Terry L. Sheldon, the developer who wants to build a 416-unit condominium complex on the Loma Portal wetlands known as Famosa Slough, has stated that the water in the slough is contaminated and "can lead to such diseases as hepatitis and botulism."
But county health officials and a state water quality control inspector said that the press release containing the statement is misleading because it gives the impression that the slough is a health hazard.
News of the release has infuriated environmentalists who have fought for more than 10 years to keep the 20-acre slough free of development and who want to restore it to its natural state after years of illegal dumping.
Those opposed to the proposed development also charge that Sheldon would like everybody to believe that the water in the slough is contaminated so he can block off the culvert that feeds the marshland, thus eventually drying it up.
"It's a setup," said Leslie Bruce, an aide to Assemblywoman Lucy Killea (D-San Diego). "He (Sheldon) wants to fill in the culvert that feeds the slough and fence off the property. And the justification will be that the water is contaminated."
"It's all part of a plan that I'm not fully aware of," she said.
Attempts to reach Sheldon Friday afternoon were unsuccessful. A spokeswoman for the Stoorza Co., a public relations firm which has been retained by the T.L. Sheldon Corp., said Sheldon simply wanted to inform the public that the slough water posed a threat to humans and animals.
The release reads, "Contamination in the channel has the potential to negatively affect the water quality of the Famosa Slough. Therefore, the entire Slough area has been posted with signs reading: 'DANGER Contaminated Water.' Health officials warned that contact with the contaminated water can lead to such diseases as hepatitis and botulism."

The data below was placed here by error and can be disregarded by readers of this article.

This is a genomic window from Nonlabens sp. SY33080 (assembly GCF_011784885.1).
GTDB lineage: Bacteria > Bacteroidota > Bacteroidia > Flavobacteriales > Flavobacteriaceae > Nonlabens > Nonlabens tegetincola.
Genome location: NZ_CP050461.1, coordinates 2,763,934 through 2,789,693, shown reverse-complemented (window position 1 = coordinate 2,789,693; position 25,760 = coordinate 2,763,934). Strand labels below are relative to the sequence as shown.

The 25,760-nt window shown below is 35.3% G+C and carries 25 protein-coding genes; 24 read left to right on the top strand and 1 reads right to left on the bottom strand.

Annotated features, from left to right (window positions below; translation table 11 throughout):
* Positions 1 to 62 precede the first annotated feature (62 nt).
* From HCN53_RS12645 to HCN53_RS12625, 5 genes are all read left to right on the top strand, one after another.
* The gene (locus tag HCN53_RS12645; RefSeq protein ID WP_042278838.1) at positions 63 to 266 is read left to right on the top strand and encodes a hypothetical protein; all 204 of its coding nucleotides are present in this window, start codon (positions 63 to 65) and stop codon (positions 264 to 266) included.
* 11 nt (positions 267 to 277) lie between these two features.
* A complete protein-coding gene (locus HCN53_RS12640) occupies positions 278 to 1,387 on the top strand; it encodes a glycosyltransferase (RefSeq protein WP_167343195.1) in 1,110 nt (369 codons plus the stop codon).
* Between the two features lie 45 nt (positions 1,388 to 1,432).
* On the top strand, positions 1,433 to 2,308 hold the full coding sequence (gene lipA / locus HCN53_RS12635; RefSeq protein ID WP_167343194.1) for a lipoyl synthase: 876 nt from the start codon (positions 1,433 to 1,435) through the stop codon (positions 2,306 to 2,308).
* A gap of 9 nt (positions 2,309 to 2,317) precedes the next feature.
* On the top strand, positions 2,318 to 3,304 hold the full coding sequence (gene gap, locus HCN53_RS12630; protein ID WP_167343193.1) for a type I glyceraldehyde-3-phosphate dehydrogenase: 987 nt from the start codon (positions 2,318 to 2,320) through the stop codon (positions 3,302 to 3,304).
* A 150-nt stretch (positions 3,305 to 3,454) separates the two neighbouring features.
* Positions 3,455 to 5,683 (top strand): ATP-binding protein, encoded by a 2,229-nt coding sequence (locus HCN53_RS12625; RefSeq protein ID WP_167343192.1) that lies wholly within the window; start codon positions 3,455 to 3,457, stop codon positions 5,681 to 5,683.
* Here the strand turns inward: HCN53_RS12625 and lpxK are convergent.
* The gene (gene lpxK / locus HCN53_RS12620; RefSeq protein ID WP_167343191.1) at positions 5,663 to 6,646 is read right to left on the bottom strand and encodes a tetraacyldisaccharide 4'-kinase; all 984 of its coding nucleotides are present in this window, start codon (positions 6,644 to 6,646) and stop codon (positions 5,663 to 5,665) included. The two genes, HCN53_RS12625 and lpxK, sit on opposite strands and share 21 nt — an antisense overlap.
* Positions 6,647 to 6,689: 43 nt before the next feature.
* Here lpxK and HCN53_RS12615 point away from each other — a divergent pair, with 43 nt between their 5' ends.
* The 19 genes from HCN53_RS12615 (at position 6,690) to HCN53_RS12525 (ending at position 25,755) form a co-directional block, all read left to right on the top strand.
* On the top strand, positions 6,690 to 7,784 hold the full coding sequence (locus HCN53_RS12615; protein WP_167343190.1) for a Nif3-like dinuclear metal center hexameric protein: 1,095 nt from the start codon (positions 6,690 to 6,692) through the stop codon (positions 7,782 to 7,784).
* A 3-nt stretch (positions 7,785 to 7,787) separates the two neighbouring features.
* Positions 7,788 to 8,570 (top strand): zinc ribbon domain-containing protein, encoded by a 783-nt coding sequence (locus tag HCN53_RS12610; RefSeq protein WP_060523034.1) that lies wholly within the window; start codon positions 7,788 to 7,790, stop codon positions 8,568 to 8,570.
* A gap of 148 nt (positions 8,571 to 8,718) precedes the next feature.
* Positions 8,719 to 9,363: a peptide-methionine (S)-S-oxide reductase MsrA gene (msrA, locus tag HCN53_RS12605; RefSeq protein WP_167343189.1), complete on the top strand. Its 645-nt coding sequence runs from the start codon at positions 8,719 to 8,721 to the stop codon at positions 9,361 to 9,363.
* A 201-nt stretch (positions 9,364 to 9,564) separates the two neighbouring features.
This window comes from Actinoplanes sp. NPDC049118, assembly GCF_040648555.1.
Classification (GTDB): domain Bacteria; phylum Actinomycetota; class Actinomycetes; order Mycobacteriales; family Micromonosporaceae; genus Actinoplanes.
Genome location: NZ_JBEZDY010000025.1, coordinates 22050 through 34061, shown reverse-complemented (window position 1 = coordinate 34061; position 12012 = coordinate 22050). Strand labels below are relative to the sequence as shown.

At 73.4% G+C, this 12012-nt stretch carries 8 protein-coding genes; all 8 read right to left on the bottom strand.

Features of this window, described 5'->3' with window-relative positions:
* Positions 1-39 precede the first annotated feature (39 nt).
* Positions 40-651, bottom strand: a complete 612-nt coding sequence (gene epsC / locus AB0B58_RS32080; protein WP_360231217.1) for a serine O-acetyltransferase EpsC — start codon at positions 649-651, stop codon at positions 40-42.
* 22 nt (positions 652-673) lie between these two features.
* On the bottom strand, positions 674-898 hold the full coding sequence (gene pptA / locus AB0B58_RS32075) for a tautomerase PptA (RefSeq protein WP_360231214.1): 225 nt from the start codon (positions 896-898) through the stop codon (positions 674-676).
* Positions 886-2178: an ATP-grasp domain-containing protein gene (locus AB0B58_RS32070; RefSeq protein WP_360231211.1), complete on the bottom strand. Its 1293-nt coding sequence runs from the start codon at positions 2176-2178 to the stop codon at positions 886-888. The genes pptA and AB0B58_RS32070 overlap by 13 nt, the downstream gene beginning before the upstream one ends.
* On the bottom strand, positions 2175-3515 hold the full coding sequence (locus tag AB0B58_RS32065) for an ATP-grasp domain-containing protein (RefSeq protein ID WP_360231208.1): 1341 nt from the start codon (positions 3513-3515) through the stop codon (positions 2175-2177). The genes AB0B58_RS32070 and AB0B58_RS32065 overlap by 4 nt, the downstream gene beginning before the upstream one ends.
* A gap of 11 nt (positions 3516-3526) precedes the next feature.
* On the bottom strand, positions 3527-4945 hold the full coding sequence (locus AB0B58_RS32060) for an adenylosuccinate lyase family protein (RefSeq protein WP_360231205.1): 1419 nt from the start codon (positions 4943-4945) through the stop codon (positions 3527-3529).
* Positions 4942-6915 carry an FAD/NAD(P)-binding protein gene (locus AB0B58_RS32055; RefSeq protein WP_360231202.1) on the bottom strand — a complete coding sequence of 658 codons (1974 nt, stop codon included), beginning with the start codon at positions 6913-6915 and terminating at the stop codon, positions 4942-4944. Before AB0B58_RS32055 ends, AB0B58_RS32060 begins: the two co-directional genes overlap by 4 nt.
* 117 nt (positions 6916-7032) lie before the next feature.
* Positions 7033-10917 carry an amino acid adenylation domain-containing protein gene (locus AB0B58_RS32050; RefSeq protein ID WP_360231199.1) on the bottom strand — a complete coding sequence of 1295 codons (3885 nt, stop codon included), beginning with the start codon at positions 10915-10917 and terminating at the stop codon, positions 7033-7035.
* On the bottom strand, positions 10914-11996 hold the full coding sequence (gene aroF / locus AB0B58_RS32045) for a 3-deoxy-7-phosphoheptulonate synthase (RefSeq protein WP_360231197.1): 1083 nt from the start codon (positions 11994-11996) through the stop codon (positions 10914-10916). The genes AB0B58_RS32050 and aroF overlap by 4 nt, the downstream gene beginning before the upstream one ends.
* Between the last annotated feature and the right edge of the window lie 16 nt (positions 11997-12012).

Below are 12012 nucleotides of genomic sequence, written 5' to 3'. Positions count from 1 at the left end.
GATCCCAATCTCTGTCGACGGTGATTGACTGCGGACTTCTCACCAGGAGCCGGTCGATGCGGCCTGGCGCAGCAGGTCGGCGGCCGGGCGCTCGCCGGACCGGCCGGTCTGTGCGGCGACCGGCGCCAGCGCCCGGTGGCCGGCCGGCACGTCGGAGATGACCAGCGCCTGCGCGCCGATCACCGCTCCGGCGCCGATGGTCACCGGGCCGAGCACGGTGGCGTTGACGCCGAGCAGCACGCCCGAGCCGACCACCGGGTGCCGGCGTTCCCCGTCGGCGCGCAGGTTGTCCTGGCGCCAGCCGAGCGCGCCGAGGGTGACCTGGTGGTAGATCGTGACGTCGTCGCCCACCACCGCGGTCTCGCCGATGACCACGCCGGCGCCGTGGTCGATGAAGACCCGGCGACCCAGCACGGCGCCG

Gary Stephany, chief county environmental health officer, said that Sheldon contacted the city last week and complained that sewage from a pipe on West Point Loma Boulevard was leaking into the slough. As a routine precaution, city inspectors erected signs warning of potential contamination while tests were conducted Monday. The tests showed no evidence of sewage bacteria.
In addition, inspectors ran dye through the sewer pipelines in the area to check for leaks, but the lines proved solid, he said.
There was, however, a high coliform count, an index of bacteria from animal feces, Stephany said. The high count--which is not an unusual phenomenon in a marshland with little tidal flow--was most likely caused by droppings from birds who nest in the marshland, he said.
"Anytime you have a body of water that doesn't recirculate, the potential for a high coliform count is there ," Stephany said.
But he said the bacteria present would not cause diseases as severe as hepatitis and botulism.
"If someone was to get some water on their hand and then, for instance, touch their lips you could contract some sort of gastrointestinal illness, but nothing serious."
Stephany said that his office suggested to Sheldon that he put up signs warning of the coliform count.
Greig Peters, an inspector with the state Water Quality Control Board, said the issue of contamination in the San Diego River Channel that feeds the marshland as well as the slough itself is a "trumped-up thing on the part of the owner to make a natural resource look worse than it is."
Meanwhile, a bill sponsored by Assemblyman Jim Costa (D-Fresno) that would allow Sheldon to build on as much as 10 acres of the slough, while paying half the costs to restore the remaining acreage, should reach the Assembly floor next week, according to Killea's office. Under the bill, Sheldon would have to work with the state Coastal Commission to hammer out the fine points of the proposal. The state Coastal Conservancy would pay the other half of restoration.
"This is a controversy that has continued, and it's not surprising that the developer is trying to make a case that the slough is not a wetland and degraded," said Adam Birnbaum, of the state Coastal Commission.